Last month NASA’s Mars Rover Curiosity measured a high percentage of water in the surface soil of Mars. As the Mars One astronauts will be settling on Mars indefinitely, the availability of enough water at the location of the settlement is essential. For this reason, the exact location will be primarily based on the water content in the soil.
Will the astronauts have enough water, food and oxygen?
Our astronauts will be settling on Mars indefinitely. It’s not feasible to send water, oxygen and food from Earth to the astronauts: they will produce those on Mars.
On Mars, water can be extracted from the soil. The Rover will select the location for the settlement primarily based on the water content in the soil. We expect this to be at a latitude of between 40 and 45 degrees North. Water extraction will be performed by the life support units. The Rover will deposit soil into a water extractor in the life support units...Read More
Nestled within the shell around this large bubble is an embryonic star that is already a hefty eight times more massive than our Sun.
This image, by ESA’s Herschel space observatory, was originally presented in the first announcement of scientific results from the mission in May 2010.
This week Herschel scientists will meet again at ESA’s ESTEC establishment in the Netherlands to present, discuss, and take stock of the scientific breakthroughs of the entire mission at The Universe Explored by Herschel symposium.
The Galactic bubble shown in this image was just one of many surprising results of the mission.
It is about 4300 light-years away and has been blown by a star at its centre. The star is not visible at these infrared wavelengths but pushes on the surrounding dust and gas with nothing more than the power of its starlight.Read More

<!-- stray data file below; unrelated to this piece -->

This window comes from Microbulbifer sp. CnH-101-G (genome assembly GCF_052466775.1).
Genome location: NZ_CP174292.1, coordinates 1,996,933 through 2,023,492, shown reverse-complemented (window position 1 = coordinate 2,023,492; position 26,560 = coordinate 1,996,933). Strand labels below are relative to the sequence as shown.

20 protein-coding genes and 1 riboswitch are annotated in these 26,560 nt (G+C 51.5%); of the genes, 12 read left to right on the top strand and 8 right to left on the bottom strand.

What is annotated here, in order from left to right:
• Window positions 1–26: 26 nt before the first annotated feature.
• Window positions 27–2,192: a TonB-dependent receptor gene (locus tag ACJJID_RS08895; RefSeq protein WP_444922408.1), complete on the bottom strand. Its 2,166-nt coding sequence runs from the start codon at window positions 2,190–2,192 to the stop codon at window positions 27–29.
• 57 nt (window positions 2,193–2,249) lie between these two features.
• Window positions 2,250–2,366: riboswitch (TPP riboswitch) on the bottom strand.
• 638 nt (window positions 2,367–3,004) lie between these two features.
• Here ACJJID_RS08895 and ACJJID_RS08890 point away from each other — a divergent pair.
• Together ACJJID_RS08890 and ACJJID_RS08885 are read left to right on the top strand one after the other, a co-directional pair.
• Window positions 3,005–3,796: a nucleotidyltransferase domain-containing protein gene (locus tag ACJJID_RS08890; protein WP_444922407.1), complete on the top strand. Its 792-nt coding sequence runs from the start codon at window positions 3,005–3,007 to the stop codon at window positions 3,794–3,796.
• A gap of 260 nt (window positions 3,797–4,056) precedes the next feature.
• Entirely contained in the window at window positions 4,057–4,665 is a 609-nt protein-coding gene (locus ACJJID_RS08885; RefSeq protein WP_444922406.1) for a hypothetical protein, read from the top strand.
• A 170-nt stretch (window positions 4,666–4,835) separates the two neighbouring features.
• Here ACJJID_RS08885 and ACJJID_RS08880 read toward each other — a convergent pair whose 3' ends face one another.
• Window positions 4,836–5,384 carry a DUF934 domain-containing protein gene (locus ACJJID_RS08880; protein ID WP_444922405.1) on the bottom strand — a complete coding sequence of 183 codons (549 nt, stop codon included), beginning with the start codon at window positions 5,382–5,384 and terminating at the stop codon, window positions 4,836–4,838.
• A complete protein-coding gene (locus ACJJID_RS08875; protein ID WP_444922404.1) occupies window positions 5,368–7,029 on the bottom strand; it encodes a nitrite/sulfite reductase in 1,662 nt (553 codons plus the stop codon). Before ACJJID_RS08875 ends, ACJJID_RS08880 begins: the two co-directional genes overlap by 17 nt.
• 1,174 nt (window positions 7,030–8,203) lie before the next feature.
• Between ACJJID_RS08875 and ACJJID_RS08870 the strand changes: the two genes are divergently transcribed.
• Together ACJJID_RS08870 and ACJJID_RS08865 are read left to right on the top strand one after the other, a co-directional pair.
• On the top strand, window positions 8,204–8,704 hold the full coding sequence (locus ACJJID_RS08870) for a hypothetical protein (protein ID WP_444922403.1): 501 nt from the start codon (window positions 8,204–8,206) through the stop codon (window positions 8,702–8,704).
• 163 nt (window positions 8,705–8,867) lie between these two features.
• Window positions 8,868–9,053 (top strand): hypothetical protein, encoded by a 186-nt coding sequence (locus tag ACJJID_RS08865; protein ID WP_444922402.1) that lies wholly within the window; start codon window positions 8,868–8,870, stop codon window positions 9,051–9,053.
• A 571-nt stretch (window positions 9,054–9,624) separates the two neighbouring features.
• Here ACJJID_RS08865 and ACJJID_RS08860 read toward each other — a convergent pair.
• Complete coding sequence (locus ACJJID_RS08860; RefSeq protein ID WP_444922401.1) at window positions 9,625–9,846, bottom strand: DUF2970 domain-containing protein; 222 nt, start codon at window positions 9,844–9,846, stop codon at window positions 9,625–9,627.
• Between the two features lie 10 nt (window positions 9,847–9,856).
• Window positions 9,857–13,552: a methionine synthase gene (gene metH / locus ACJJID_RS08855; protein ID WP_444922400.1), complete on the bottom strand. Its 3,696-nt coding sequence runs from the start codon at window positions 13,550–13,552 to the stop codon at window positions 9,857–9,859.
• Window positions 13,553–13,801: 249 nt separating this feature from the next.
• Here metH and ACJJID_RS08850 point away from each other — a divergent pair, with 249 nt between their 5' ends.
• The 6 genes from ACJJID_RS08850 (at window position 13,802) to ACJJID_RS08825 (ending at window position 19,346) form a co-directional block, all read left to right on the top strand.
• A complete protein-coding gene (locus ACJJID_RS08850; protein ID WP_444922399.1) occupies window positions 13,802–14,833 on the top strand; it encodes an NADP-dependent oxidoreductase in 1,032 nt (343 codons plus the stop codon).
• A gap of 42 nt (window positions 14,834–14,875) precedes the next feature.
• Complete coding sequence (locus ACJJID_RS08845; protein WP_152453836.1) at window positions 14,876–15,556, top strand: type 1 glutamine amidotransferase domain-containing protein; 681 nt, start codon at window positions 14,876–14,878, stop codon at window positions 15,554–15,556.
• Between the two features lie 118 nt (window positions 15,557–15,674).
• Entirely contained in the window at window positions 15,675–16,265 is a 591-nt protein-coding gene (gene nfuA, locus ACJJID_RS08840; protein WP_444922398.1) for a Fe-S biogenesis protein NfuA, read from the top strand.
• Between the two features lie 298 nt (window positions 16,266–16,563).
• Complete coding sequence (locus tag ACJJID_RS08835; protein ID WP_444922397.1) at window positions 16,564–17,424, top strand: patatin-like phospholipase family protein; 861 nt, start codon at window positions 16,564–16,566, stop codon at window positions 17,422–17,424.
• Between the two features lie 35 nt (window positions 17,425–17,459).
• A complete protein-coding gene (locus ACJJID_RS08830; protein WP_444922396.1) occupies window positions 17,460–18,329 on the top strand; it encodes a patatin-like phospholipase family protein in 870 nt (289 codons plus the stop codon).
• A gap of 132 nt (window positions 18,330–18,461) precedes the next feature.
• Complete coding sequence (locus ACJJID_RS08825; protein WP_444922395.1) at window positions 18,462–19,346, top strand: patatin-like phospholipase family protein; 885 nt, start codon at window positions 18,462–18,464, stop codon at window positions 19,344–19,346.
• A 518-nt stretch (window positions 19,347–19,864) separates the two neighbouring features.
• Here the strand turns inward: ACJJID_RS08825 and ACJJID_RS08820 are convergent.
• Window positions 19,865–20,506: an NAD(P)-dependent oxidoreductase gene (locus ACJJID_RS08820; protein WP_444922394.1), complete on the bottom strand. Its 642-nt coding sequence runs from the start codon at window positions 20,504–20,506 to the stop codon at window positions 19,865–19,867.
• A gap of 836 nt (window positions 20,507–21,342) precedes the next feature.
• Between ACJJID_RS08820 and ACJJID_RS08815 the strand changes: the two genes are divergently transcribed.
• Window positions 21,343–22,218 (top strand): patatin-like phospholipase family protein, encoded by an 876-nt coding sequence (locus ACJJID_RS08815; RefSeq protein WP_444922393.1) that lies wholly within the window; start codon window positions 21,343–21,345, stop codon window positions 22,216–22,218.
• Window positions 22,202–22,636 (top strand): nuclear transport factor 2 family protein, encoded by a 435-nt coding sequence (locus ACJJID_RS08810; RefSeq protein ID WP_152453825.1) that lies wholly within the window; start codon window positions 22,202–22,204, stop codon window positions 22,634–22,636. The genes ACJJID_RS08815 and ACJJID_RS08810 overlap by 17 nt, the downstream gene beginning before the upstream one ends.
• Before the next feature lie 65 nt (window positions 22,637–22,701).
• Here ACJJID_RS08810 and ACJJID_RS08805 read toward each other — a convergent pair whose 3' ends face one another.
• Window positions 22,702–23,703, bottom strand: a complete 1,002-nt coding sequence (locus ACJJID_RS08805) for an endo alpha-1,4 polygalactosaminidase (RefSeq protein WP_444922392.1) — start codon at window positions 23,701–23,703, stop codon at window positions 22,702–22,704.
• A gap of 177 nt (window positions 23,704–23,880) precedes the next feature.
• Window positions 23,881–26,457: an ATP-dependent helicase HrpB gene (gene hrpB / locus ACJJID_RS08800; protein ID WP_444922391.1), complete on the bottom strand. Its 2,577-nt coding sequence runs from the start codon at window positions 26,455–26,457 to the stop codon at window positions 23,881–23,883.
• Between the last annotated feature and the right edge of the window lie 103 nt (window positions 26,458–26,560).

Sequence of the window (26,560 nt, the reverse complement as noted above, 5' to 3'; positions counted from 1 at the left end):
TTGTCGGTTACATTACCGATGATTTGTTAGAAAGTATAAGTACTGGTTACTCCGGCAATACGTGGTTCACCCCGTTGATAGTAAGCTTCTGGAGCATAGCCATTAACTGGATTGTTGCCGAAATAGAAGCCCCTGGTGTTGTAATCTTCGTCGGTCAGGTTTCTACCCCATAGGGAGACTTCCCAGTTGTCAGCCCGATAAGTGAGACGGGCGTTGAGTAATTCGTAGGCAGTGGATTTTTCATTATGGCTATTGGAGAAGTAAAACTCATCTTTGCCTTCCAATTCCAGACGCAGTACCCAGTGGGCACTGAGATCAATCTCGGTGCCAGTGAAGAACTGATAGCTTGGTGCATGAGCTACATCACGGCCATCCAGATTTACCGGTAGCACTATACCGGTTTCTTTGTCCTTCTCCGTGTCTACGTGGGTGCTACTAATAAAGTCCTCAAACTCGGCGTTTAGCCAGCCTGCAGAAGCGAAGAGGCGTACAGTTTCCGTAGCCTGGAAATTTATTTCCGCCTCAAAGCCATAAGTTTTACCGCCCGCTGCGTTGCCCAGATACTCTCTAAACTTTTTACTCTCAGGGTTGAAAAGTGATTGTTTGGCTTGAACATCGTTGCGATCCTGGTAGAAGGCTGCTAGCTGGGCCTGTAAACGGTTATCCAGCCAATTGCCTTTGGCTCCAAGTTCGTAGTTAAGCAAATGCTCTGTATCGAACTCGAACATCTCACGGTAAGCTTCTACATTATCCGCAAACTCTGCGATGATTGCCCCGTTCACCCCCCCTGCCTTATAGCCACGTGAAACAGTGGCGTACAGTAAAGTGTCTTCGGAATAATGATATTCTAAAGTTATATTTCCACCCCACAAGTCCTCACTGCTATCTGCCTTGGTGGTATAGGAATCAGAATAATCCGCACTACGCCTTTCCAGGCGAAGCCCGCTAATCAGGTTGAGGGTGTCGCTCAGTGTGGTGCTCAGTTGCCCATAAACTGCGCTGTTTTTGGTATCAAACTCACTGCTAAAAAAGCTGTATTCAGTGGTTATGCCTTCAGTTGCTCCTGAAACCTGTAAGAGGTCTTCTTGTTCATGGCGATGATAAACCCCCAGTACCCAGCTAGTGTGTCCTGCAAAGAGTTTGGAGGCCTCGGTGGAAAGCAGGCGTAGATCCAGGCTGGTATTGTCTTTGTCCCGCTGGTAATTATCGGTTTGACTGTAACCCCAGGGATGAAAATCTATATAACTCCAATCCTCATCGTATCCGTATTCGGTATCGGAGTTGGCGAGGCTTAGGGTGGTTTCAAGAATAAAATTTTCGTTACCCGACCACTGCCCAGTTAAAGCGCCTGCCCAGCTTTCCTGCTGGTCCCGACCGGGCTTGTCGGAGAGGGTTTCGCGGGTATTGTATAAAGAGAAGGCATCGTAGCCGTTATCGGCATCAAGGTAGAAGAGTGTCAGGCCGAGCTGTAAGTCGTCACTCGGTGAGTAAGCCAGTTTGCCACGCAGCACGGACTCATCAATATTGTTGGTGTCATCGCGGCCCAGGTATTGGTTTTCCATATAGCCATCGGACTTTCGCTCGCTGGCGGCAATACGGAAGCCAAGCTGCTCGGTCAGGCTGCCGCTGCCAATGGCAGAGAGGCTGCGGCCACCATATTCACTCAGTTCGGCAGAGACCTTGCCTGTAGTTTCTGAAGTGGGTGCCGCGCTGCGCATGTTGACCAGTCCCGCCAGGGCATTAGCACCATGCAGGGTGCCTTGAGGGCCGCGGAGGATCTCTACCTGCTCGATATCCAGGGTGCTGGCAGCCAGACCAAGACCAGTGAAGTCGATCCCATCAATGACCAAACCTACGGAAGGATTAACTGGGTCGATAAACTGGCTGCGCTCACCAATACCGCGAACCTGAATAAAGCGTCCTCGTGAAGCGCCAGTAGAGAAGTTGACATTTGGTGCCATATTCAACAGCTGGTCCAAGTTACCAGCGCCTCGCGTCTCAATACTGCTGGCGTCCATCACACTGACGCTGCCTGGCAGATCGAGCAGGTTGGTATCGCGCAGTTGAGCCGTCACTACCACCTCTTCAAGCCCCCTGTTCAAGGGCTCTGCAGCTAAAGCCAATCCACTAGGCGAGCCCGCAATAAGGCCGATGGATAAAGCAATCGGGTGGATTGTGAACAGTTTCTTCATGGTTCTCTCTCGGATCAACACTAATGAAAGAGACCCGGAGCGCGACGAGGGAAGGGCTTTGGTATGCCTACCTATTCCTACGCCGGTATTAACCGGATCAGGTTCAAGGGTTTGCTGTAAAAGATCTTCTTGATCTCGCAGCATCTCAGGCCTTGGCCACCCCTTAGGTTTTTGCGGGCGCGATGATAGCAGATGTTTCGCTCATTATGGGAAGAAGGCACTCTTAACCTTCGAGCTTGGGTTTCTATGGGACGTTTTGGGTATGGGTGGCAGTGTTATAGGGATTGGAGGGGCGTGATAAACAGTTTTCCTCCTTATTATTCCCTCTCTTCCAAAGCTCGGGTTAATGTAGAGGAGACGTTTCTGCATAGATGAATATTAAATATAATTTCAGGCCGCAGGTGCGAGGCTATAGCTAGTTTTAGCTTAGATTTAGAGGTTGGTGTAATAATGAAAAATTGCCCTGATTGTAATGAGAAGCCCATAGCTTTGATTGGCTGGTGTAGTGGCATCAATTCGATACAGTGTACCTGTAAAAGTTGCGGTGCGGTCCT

After nearly tripling its planned lifetime, the Gravity field and steady-state Ocean Circulation Explorer – GOCE – is nearing its end of mission and will soon reenter our atmosphere.
With a sleek, aerodynamic design responsible for it being dubbed the ‘Ferrari of space’, GOCE has mapped variations in Earth’s gravity with extreme detail. Scientists further exploited these data to create the first global high-resolution map of the boundary between Earth’s crust and mantle – called the Moho – and to detect sound waves from the massive earthquake that hit Japan on 11 March 2011, among other results.
In mid-October, the mission will come to a natural end when it runs out of fuel and the satellite begins its descent towards Earth from a height of about 224 km.Read More
ESA’s test rover has been fitted with scientific instruments and made its first tracks in the sands of Chile’s Atacama Desert. Meanwhile, team members have explored the area to select a suitable site for testing, flying a drone to produce an aerial map.
This week’s Sample Acquisition Field Experiment with a Rover, or SAFER, field trial is gaining experience in remotely operating a Mars rover prototype equipped with scientific instruments.
ESA has assembled an international industrial team for the trial, which takes place in the Mars-like Atacama, one of the driest places on Earth.
“During the past few days we have been busy preparing for the actual trial,” explains Michel van Winnendael, overseeing the testing for ESA. “A number of sites have been visited, based on guidance provided by Chilean geologist Prof. Guillermo Chong.
“Our team geologist Derek Pullan of the University of Leicester has been exploring the area looking for similar sites to the kind of martian locatio...Read More
A mystery that has stumped scientists for decades might be one step closer to solution after ESA tracking stations carefully record signals from NASA’s Juno spacecraft as it swings by Earth today.
NASA’s deep-space probe will zip past to within 561 km at 19:21 GMT as it picks up a gravitational speed boost to help it reach Jupiter in 2016.
During the high-speed event, radio signals from the 3225 kg Juno will be carefully recorded by ESA tracking stations in Argentina and Australia.
Engineers hope that the new measurements will unravel the decades-old ‘flyby anomaly’ – an unexplained variation in spacecraft speeds detected during some swingbys.
“We detected the flyby anomaly during Rosetta’s first Earth visit in March 2005,” says Trevor Morley, flight dynamics expert at ESA’s ESOC operations centre in Darmstadt, Germany.
“Frustratingly, no anomaly was seen during Rosetta’s subsequent Earth flybys in 2007 and 2011...Read More